How 'Kaizen' Can Help You Make Slow But Mighty Progress
June 3, 2019
We’re nearing that point in the year when bright-eyed intentions start to go a little sideways.
The bullet journals begun so diligently in January gather dust.
The morning meditation sessions get shorter and shorter.
Those resolutions made a mere six months ago seem, in retrospect, far too cumbersome.
The Japanese term meaning “improvement” requires no apps, journals, or time commitments, but rather a subtle shift in the way you operate.
First coined as a business tool after World War II, Kaizen has come to represent a philosophy of continual progress—a constant recalibration that yields slow but steady improvements, like an ever-hastening tortoise. The goal is a smoother process and increased productivity, which then makes your larger goals more possible.
Kaizen is traditionally employed in the workplace—the most common example is the Toyota factory line, on which all employees are constantly working to improve the process—but the philosophy can translate to most areas of life.
Want to improve your money skills? Finally establish a writing routine? Get more work done in less time? Consider Kaizen.
The philosophy, writes Alan Henry on Lifehacker, can be distilled into six steps: standardize, measure, compare, innovate, standardize (again), repeat. Put simply, it’s the practice of thinking about what you’re doing, looking for ways to improve it, making those changes, then continuing to act upon them.
“Kaizen is not change for change's sake,” Henry writes. “It's deliberate, constant improvement, and changes that don't actually bring you rewards shouldn't be made. Productivity is a double-edged sword after all. You can spend more time trying out new things and researching new tools than you would actually doing your work.”
Instead, you’ll want your changes to help you out in some way—by eliminating busywork, for example, or establishing accountability.
Interested? Here’s how to incorporate the philosophy into your daily life.
Change is exciting! The possibilities seem endless! But pause before you get carried away, since tackling too big a task can lead to frustration or stalling when things don’t move as quickly as you’d hoped.
Instead of trying to improve your largest, most important project, start with something manageable, like your lunch routine.
Say you buy lunch most days each week. Rather than vowing to make lunch every day for the next month, look at why you’re buying lunch so often. Is it a matter of convenience? Boredom? Does the small splurge help keep your budget on track in other ways? Once you’ve figured that out, take a small step toward improvement. Perhaps you bring lunch on Mondays, while your motivation is high. Or maybe you just switch to a cheaper option and continue to buy lunch.
Once you’ve made that first small change, you can prepare for the next shift, then the next.
Remember: The focus is on progress, not an overhaul.
Find Focus By Auditing Your Time
Once a week or so, scan your recent tasks for ways to improve. You may find yourself spending hours fielding emails, for example, or regularly waiting on input from colleagues before you can really get cracking.
Outside of work, you might realize that heading home, rather than straight to the gym, usually means you skip your planned workout.
Tools like your phone can help clue you in to time spent swiping through social media, or checking email, while keeping track of your day’s activities can give you an idea of what gets done in 24 hours.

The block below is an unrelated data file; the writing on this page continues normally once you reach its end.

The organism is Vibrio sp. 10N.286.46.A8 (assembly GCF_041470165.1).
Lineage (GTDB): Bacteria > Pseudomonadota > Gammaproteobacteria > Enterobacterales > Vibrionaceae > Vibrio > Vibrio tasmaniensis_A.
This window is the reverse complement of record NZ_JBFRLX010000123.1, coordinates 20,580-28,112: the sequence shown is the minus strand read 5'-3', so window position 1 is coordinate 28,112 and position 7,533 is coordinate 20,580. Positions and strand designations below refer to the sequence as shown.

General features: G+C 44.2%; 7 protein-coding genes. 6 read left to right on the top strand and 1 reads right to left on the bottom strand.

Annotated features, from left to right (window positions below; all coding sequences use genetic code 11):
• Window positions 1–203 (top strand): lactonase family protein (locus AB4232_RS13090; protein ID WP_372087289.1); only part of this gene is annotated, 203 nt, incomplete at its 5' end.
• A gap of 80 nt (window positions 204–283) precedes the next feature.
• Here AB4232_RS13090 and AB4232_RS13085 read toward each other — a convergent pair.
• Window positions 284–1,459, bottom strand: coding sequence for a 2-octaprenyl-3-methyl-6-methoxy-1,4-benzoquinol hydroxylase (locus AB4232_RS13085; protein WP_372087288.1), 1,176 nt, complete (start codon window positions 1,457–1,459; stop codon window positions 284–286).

Once you have a better picture of how you spend your time, you can adjust accordingly. The same goes for in-the-moment realizations, too: If you get halfway through a task only to realize things could be far easier than you’ve made them, pause and jot that thought down. The next time you go to perform that task, make the necessary adjustments and see how things go. Remember, it’s all about the small pivots.
The term “performance review” sends a shiver down even the straightest of spines, but asking for more casual feedback can be gamechanger. A boss or co-worker’s perspective can offer much-needed distance, and help you to see potential in hidden places. And as you look at what to change and how, don’t forget to consider the way that others do things.
Progress doesn’t always require reinventing the wheel.
Consider a Kaizen Blitz
In corporate-speak, a short period of rapid improvement is referred to as a “Kaizen Blitz.” A group of employees will focus on one particular pain point—say, a clunky payroll system—and rework the process to remove the hold ups within a few days, following a set of guidelines.
The business approach is a multifaceted battle plan, but you can apply the same idea to your own life.
Say you typically pay your bills over the course of each month. Some are online only, while others come as paper statements. You pay your internet from one account, and credit card from another. You have a hazy idea of how it all comes together.
After your next payday, try a Kaizen Blitz: Take a look at what’s been working so far, streamline payments, centralize accounts, create a spreadsheet or two, and clean everything up. You’ll get everything done for that month, and set yourself up for future success. The key is to stay small, reworking tiny tasks that make a large impact overall.
Leave Room to Waste Time
Let’s face it: 100% productivity is a recipe for burnout. Sometimes we need to do things inefficiently to give us time to process, or to discover something we would have otherwise skipped over.
Kaizen is all about making progress—not turning you into a machine. Be sure to avoid changing too much at once, and consider using any gained free time to go for a walk or take a bathroom stall dance break, rather than taking on more work.
Just as small steps can lead to massive progress, so too can small breaks prevent massive burnout.
Today’s recommended meditation: